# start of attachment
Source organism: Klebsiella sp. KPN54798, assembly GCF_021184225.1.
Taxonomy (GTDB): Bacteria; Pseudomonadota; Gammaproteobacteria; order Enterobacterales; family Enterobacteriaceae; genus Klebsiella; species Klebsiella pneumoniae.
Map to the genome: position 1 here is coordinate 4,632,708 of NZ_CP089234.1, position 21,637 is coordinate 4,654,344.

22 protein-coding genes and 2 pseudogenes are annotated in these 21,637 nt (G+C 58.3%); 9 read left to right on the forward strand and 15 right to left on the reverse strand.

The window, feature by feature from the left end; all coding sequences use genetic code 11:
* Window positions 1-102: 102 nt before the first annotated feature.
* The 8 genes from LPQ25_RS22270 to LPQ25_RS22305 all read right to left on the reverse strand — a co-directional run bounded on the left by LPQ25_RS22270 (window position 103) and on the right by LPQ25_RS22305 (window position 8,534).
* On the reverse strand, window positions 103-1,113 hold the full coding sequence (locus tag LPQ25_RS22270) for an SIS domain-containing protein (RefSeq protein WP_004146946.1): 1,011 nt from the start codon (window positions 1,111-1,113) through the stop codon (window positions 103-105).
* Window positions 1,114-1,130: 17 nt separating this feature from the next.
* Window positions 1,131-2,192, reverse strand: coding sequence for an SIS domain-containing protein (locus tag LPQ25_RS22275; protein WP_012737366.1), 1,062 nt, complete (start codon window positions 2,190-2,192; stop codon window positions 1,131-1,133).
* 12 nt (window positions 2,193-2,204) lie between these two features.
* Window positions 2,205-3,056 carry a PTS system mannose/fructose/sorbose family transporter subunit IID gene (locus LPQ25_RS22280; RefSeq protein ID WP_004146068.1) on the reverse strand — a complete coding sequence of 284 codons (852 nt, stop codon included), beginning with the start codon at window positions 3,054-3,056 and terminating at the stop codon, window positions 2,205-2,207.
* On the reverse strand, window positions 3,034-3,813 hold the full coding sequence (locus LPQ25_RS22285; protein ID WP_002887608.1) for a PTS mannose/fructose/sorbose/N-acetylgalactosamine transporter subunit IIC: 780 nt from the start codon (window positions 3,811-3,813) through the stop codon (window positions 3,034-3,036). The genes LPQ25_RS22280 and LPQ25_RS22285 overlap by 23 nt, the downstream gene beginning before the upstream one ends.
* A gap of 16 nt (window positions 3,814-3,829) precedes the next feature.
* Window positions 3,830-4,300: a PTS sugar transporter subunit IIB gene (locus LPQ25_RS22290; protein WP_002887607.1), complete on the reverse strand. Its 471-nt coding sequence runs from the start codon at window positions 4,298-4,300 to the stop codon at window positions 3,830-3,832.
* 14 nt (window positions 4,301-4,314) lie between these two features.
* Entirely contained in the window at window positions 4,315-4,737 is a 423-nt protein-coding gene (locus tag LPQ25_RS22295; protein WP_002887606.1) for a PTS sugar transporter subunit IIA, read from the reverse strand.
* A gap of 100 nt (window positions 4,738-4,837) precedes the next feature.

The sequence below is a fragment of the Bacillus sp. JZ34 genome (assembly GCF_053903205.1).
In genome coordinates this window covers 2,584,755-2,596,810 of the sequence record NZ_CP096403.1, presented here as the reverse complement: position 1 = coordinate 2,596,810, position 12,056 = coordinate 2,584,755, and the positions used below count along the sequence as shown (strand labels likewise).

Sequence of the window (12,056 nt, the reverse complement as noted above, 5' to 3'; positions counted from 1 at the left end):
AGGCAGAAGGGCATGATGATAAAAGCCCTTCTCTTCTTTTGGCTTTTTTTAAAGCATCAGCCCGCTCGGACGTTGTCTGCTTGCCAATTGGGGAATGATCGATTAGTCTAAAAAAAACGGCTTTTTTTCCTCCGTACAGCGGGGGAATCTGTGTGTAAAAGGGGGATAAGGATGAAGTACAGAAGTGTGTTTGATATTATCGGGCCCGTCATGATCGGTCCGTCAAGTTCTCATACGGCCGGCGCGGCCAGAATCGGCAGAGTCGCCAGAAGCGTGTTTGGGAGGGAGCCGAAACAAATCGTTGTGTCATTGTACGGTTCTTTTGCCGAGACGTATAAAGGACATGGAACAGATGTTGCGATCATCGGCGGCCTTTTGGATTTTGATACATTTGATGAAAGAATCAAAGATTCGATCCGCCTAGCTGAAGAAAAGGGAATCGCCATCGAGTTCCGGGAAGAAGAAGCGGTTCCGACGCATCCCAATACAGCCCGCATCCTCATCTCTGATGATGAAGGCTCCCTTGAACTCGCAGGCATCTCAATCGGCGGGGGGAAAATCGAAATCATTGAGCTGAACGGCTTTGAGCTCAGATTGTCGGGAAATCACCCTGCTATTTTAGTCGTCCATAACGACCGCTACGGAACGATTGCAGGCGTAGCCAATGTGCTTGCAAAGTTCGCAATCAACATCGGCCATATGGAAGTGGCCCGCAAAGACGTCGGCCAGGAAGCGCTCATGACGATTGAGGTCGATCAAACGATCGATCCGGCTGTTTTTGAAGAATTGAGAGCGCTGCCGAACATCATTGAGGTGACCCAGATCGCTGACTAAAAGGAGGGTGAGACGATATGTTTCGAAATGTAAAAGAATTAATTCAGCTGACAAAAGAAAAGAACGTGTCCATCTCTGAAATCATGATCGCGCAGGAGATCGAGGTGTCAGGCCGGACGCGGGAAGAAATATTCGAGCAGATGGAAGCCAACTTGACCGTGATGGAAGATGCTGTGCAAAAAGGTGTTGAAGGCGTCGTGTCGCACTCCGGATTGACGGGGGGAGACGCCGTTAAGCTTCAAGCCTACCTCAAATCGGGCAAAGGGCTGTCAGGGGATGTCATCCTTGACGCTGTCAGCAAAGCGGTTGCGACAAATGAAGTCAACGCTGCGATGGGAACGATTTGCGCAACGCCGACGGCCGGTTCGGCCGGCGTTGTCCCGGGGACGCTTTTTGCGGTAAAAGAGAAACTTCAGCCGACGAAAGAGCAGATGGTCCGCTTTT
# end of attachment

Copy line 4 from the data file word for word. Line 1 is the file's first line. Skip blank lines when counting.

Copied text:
22 protein-coding genes and 2 pseudogenes are annotated in these 21,637 nt (G+C 58.3%); 9 read left to right on the forward strand and 15 right to left on the reverse strand.